The L.A. Times’ Bill Shaikin — who has been doing a whale of a job covering the McCourt divorce, by the way — reports today that the McCourts would like to settle if at all possible. While on one level that’s a no-brainer — no one wants to go through an ugly trial — it is significant in that Shaikin’s story is the first one I’ve seen in which Jamie McCourt’s people have actually said that she’d take something short of team control in order to make the madness stop.
Not that she’s laying down — she still wants 50% ownership or something close to it and an executive position, which both seem like non-starters based on what Frank has been saying for the past several months — but it’s a step down from the “I’ll get my rich friends to buy you out” rhetoric Jamie had launched previously.
In reality I’m guessing that Jamie’s position is a precursor to a demand for a cash settlement that is at least couched in terms of her interest in the Dodgers (whatever it is) being bought out. Such a settlement would allow her to declare some sort of a victory and claim that, yes, she really did own the Dodgers once while allowing everyone to avoid a fight over that property distribution agreement and who slept with who and all of that business.
As Shaikin notes, however, this doesn’t mean that life gets easier. All it really means is that a fight over who gets to control the Dodgers is transformed into a fight over how much the Dodgers are truly worth in order to value Jamie’s buyout. If the example of every single battle over franchise valuation in major sports history is any lesson, you can bet that Frank McCourt will attempt to show that the Dodgers are worthless, while Jamie will attempt to show that they’re worth seventy-gabiliion dollars.
And the sad thing is, given the state of major league baseball franchise accounting and the particular manner in which the McCourts have run the Dodgers, each side will likely have a mountain of paperwork supporting their position.
Former first base and infield coach Nick Leyva was promoted to senior advisor of baseball operations on Saturday, per a report by Rob Biertempfel of the Pittsburgh Tribune-Review. The Pirates also fired third base coach Rick Sofield, with no named successor as of yet.
Leyva joined the Pirates’ organization in the 2011 offseason as a third base coach under manager Clint Hurdle. He shifted to his role as the first base coach and infield coach in 2014, when first base coach Rick Sofield was reassigned to third base prior to the 2015 season. According to Biertempfel, the swap was made in order to optimize the team’s baserunning strategies, all of which appeared to fall flat during the 2015 and 2016 seasons:
The results this season were awful. The Pirates ranked 13th in the National League with a minus-7.0 BsR — a FanGraphs.com metric that measures how many runs above or below league average a team gets via its baserunning.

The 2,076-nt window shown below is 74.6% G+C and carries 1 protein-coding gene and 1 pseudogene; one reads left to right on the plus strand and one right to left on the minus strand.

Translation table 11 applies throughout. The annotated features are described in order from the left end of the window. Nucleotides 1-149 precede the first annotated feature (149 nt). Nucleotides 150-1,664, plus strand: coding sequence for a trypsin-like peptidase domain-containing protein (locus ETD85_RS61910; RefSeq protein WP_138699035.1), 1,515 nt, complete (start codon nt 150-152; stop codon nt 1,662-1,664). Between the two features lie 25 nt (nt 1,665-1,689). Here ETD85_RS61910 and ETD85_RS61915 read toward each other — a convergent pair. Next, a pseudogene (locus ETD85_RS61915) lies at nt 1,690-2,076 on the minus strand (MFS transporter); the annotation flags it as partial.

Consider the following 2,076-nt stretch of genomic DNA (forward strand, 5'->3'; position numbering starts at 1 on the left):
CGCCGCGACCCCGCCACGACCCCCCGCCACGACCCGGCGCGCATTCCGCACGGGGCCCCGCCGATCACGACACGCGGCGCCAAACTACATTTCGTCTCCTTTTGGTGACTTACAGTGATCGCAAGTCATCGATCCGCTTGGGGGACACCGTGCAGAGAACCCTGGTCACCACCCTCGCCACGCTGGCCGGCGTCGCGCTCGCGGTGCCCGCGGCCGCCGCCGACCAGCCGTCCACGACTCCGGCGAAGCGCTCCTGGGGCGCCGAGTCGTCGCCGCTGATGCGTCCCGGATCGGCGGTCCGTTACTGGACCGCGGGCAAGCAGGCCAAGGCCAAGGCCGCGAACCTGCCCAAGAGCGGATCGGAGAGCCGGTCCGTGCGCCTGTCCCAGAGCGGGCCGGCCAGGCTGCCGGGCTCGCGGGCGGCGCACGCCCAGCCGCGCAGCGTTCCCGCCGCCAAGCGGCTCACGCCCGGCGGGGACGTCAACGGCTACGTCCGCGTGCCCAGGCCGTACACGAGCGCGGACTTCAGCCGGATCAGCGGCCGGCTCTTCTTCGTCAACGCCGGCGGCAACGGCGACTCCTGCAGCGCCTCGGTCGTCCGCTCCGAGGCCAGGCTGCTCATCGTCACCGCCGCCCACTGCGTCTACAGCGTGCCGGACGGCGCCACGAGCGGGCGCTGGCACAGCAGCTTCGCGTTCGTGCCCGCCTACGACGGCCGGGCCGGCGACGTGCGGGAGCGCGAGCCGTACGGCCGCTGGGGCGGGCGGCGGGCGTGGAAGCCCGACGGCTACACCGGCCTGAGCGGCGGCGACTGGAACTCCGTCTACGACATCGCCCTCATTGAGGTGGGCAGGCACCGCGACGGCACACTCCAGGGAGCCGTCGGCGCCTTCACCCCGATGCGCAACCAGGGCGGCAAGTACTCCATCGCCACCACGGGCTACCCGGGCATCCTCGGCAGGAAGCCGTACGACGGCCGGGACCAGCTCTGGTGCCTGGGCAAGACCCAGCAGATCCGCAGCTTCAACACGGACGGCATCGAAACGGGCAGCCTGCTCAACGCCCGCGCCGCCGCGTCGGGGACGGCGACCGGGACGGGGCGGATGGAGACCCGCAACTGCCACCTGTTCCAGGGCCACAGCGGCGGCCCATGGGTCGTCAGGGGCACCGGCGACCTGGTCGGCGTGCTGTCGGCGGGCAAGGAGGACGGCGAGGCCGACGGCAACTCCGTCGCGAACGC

In 2013 and 2014, the Pirates had one of the top five BsR ratings in the NL. In 2015, they were seventh with a 2.8 BsR.
This season, the Pirates made the second-most outs at third base in the league and were last in taking extra bases on singles and doubles. Their baserunners went from first to third base on hits a league-low 63 times.
Sofield, in particular, highlighted the Pirates’ poor baserunning choices in games like this one, when he sent Sean Rodriguez home too early during the last vestige of a ninth inning rally against the Phillies.
Following the announcement, Pirates’ GM Neal Huntington issued a statement elaborating on Leyva’s role within the organization:
We have great respect and appreciation for both men. We thank them for their time and effort as part of our Major League team and the Pirates organization. It was a difficult decision, but we felt it was the right time to make this change on our Major League staff. We look forward to Nick’s continued impact in his future role with the Pirates. Nick has held nearly every coaching position at the major league level and at the minor league level, including Major League manager, in his extensive career and will be a quality mentor for our minor league managers, coaches and players.
With Game 6 of the NLCS just hours away, the Dodgers will opt for a lefty-heavy lineup against right-hander Kyle Hendricks. Batting leadoff is rookie outfielder Andrew Toles, who made one appearance at the top of the lineup during the 2016 season. The Cubs, meanwhile, will bench Jason Heyward in favor of Albert Almora Jr.. This will be Almora’s first start of the playoffs, and while he has yet to face Kershaw in October, his right-handed bat could play well against the lefty at the bottom of the lineup.
Game time is scheduled for 8 PM EDT; lineups are below.
1. Andrew Toles (L) LF
6. Wilson Contreras (R) C
8. Albert Almora Jr. (R) RF
9. Kyle Hendricks (R) RHP